EL SEGUNDO, CALIF. — Global 3D television shipments will reach 78 million units by 2015, rising at a compound annual growth rate (CAGR) of 80 percent, from 4.2 million in 2010, according to a newly released forecast from iSuppli.
At the same time, the market research fi rm predicts revenue from global shipments 3D TV sets will hit $64.4 billion in 2015, from $7.4 billion in 2010.
“While 3D television has been all the rage in the consumer electronics industry, the market so far has been more talk than action,” stated Riddhi Patel, iSuppli television system research director. “However, announcements made before and after the 2010 Consumer Electronics Show (CES) in January indicate that 3D TV is becoming a reality. At the event, top television brands including Sony, LG, Panasonic and Samsung showcased upcoming offerings of full-featured 3D TVs in the home. Furthermore, consumer electronics makers at CES announced 3D Blu-ray players and home-theater systems, providing critical support that will help 3D to move beyond a niche market and enter the mainstream in the coming years.”
Patel said she expects to see intense competition for brand share in the 3D market, which should prices to plunge quickly.
The average selling price (ASP) for a 3D TV set (globally based) is expected to drop to $825 by 2015, less than half the $1,768 ASP in 2010, according to iSuppli.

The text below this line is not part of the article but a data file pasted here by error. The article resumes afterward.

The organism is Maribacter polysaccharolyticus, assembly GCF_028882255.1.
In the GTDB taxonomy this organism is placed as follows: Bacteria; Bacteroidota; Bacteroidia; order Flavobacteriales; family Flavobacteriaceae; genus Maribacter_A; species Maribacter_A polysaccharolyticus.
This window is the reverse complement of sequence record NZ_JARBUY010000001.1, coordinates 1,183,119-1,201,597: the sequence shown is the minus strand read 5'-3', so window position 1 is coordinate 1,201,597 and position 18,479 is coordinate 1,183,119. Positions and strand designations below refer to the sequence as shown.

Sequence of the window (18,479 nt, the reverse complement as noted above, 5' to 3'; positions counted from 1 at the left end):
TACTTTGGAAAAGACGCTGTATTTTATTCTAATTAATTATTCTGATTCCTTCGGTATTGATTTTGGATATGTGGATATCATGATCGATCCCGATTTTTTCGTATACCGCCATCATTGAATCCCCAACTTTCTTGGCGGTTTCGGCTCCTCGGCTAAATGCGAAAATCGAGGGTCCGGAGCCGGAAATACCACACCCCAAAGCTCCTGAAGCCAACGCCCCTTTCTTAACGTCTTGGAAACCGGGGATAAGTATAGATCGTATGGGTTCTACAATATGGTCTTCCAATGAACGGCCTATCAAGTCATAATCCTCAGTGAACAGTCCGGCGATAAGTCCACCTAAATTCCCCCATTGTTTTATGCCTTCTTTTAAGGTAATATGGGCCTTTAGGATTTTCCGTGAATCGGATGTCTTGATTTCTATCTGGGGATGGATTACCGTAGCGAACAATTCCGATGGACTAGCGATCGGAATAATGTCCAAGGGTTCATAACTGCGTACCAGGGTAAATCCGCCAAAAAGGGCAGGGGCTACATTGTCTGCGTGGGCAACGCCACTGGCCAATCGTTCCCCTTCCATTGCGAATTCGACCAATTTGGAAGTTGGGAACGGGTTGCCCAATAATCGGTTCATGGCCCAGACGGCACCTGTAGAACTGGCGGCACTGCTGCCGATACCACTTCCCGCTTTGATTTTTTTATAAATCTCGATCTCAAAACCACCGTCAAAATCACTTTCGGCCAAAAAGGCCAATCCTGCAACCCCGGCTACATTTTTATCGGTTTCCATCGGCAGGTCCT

iSuppli said it expects the initial 3D TV sets will launch with a $600 to $700 price premium compared to equivalent 2D-only LCD TVs using LED backlighting.
For the reason, the primary market will be made up of early adopters in 2010, the firm expects.
“However, by 2012 and beyond, sales will spread to a wider audience as content availability increases and prices drop— factors that will enable 3D TVs to appeal to a wider audience,” iSuppli said.
One concern for the television industry is that special glasses are required for consumers to actually see 3D images.
According to some estimates, the price of active-shutter 3D glasses used by most 3D TVs could run as high as $300 a pair, which iSuppli said would be prohibitive for an average family to afford.
One way that some OEMs are working around this issue is by including two pairs of glasses with their 3D sets. These bundles would then take away the price of the glasses and give consumers the capability to view 3D immediately.